Two men were convicted last week on several charges related to a 2017 armed robbery in Auburn that involved a shooting and was tied to street gang activity.

A jury convicted Ishmael Abdultaliv Salaam on charges of armed robbery and violation of the street gang terrorism and prevention act, and Bruce Rykeisedagiquan Chambers on several charges, including armed robbery, aggravated assault, possession of a firearm during the commission of a felony and violation of the street gang terrorism and prevention act.

Chambers and a third man, Dylan Grant, are accused of driving to a home in Auburn and shooting Frantz Blake, whom they were meeting under the guise of conducting a marijuana sale. Chambers and Grant were members of 64 Brims, which is a street gang founded by Salaam and is a set of the Bloods gang.

Blake was shot in the chest during the robbery.

“(Evidence) showed that as the ‘Big Hommie’ of the 64 Brims, Salaam was responsible for authorizing or ‘greenlighting’ the robbery of Blake because Blake was also a gang member,” prosecutors said in a statement. “Salaam had been running the 64 Brims for several years and had been involved with Bloods gangs since at least 2012.”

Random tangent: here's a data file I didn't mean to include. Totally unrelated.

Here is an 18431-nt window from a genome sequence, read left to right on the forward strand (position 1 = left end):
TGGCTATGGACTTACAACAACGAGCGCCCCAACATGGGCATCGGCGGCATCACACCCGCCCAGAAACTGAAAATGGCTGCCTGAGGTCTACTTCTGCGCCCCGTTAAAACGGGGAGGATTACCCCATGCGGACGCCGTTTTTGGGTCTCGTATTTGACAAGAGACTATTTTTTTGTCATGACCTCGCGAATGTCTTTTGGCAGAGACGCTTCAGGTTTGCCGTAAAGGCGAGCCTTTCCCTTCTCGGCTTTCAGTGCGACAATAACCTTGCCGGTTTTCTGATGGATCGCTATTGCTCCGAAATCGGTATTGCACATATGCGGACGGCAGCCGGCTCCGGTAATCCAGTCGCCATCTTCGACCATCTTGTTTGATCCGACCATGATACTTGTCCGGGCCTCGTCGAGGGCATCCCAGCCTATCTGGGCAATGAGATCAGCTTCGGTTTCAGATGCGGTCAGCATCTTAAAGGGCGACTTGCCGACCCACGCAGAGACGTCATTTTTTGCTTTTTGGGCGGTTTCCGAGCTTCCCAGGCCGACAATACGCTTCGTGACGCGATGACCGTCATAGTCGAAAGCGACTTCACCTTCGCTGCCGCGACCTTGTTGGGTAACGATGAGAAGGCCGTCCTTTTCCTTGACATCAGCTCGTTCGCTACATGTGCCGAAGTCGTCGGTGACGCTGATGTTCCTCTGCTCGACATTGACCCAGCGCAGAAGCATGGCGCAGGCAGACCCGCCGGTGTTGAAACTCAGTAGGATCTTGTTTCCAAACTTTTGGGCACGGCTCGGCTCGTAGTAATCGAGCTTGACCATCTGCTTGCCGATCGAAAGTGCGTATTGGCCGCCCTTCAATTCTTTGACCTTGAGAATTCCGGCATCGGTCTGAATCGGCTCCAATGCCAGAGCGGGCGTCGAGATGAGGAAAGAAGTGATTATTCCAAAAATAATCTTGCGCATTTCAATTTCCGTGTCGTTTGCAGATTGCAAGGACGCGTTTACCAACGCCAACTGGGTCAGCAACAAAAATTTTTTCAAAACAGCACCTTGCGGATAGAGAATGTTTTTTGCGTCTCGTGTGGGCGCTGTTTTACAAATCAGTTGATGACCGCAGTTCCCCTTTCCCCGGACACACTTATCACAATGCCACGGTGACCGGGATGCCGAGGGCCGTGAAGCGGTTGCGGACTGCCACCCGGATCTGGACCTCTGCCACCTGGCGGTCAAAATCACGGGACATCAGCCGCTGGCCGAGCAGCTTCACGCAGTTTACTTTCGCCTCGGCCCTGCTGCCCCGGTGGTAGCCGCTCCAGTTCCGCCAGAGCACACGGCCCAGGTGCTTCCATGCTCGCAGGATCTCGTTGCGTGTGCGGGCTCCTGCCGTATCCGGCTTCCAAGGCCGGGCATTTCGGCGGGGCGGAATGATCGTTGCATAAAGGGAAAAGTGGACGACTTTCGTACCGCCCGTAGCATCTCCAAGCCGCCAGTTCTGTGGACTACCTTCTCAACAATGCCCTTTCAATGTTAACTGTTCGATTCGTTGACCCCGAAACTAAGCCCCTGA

Salaam and Chambers will spend the rest of their lives in jail. Salaam was sentenced to life in prison without the possibility of parole plus 100 years to serve in custody while Chambers was sentenced to life in prison without the possibility of parole plus 245 years to serve in custody.

While a conviction was secured against Salaam against some of the charges he faced, the jury did acquit him on charges of aggravated assault and violation of the street gang terrorism and prevention act.

Still, prosecutors said getting a conviction against Salaam on some of the charges filed against him was a big win.

“Salaam’s status in the Bloods made him one of the highest ranking gang members in Georgia and in charge of dozens of Bloods gang members,” prosecutors said. “Witnesses testified that as the leader of the 64 Brims, Salaam was responsible for greenlighting criminal activity by the members of the 64 Brims.”

I'm a Crawford Long baby who grew up in Marietta and eventually wandered to the University of Southern Mississippi for college. Earned a BA in journalism (double minor in political science and history). Previously worked in Florida and Clayton County.

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